versão On-line ISSN 2411-9717
versão impressa ISSN 0038-223X
J. S. Afr. Inst. Min. Metall. vol.110 no.1 Johannesburg Jan. 2010
The impact of caring relationships on safety performance: 'Reaching the hearts and minds of people'
The concept of caring is in most cases confused with material needs and not psychological needs. By giving employees a job, most managers think that employees should be grateful and return the favour by being loyal, productive and working safely. Other managers hold the view that employees can be lucky to have a job.
To show and demonstrate that management are caring for the safety of the workforce requires involvement, dedication and commitment. Obtaining the trust and respect of the workforce should be the main thrust of any organization because within trust and respect lie the secret of optimal safety performance.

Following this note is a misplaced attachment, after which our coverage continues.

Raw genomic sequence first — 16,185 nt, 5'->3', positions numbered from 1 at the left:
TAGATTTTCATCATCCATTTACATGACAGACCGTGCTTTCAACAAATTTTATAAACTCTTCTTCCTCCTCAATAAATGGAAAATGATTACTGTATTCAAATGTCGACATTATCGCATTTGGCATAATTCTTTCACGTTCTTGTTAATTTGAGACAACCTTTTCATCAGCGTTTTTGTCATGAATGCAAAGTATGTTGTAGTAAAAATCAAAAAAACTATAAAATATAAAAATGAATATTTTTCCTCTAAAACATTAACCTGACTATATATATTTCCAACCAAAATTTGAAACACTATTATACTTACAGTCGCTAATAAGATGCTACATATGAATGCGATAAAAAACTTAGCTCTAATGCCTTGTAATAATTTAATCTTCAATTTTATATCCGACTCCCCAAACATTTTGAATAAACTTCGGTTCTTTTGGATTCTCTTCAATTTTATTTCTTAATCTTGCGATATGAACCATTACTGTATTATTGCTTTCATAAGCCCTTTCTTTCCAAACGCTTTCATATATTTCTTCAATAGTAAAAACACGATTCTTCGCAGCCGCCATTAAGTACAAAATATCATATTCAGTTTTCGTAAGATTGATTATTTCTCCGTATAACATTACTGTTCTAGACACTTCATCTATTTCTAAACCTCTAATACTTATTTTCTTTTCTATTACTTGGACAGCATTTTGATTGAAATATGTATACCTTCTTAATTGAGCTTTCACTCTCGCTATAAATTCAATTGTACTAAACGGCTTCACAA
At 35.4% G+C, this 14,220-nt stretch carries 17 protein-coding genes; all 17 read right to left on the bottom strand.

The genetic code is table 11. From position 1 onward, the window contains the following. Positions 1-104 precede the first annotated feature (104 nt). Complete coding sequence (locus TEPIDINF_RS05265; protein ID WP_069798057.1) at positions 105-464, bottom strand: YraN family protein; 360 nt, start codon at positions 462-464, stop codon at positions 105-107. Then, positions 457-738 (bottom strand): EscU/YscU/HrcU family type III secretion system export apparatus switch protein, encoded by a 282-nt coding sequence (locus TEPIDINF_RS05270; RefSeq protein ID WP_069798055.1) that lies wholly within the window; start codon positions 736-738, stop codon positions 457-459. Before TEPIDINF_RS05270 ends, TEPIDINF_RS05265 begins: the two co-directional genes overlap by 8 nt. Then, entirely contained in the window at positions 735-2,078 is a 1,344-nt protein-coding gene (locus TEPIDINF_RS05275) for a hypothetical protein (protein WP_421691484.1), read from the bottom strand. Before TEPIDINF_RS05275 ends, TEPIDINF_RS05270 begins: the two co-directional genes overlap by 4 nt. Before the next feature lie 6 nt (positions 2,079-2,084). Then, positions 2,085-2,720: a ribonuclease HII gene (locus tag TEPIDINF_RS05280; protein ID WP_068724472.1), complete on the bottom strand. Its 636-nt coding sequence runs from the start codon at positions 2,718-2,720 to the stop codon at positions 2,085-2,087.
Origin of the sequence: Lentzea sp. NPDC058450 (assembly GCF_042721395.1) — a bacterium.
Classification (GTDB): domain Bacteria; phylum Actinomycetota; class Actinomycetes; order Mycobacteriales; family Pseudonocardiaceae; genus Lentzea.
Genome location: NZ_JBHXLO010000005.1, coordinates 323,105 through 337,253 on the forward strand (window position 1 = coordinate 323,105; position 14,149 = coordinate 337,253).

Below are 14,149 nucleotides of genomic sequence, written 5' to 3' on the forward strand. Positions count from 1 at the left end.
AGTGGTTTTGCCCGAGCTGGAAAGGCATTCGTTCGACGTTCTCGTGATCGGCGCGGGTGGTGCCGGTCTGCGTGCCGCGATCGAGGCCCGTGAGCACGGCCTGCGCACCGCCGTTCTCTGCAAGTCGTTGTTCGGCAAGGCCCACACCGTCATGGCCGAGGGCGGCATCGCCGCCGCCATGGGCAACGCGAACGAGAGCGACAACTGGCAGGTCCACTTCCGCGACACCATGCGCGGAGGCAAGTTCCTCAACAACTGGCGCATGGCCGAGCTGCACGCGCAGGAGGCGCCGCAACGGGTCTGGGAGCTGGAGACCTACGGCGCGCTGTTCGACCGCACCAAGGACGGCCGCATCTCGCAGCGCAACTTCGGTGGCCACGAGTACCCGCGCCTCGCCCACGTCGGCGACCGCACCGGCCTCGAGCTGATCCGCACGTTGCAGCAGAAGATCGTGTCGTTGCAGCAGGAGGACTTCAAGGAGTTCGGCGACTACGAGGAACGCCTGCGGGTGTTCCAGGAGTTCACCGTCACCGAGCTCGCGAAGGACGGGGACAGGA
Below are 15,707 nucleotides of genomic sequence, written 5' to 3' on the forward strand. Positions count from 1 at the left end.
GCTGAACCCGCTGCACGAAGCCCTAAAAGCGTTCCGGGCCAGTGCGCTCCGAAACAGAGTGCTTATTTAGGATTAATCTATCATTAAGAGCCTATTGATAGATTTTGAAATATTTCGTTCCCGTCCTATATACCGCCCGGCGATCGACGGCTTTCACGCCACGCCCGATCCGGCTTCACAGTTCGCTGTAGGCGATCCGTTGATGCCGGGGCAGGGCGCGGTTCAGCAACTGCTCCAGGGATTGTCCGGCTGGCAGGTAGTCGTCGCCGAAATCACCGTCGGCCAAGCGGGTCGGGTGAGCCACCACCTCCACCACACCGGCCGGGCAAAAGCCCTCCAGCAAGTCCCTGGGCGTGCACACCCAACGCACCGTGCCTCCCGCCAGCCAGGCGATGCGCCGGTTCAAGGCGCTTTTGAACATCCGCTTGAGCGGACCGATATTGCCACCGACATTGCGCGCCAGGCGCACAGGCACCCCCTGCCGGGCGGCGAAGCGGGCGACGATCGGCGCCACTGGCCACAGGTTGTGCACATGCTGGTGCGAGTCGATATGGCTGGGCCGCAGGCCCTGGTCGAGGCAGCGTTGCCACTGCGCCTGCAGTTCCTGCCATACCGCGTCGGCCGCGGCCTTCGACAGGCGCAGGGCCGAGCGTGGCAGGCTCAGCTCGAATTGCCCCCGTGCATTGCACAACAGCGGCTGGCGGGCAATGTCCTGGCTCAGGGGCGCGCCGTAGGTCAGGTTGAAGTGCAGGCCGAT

In the last 70 years, all the fatalities and serious injuries that occurred in the mining industry can be traced back to one thing, non-caring. The same safety non-compliances are still observed, reported and planned against as 70 years ago, and strange as it may sound, the same injuries occur the same way.
The question could be asked: Does the mining industry need more risk assessments? More codes of conduct? More engineering. Or does the mining industry need more caring?
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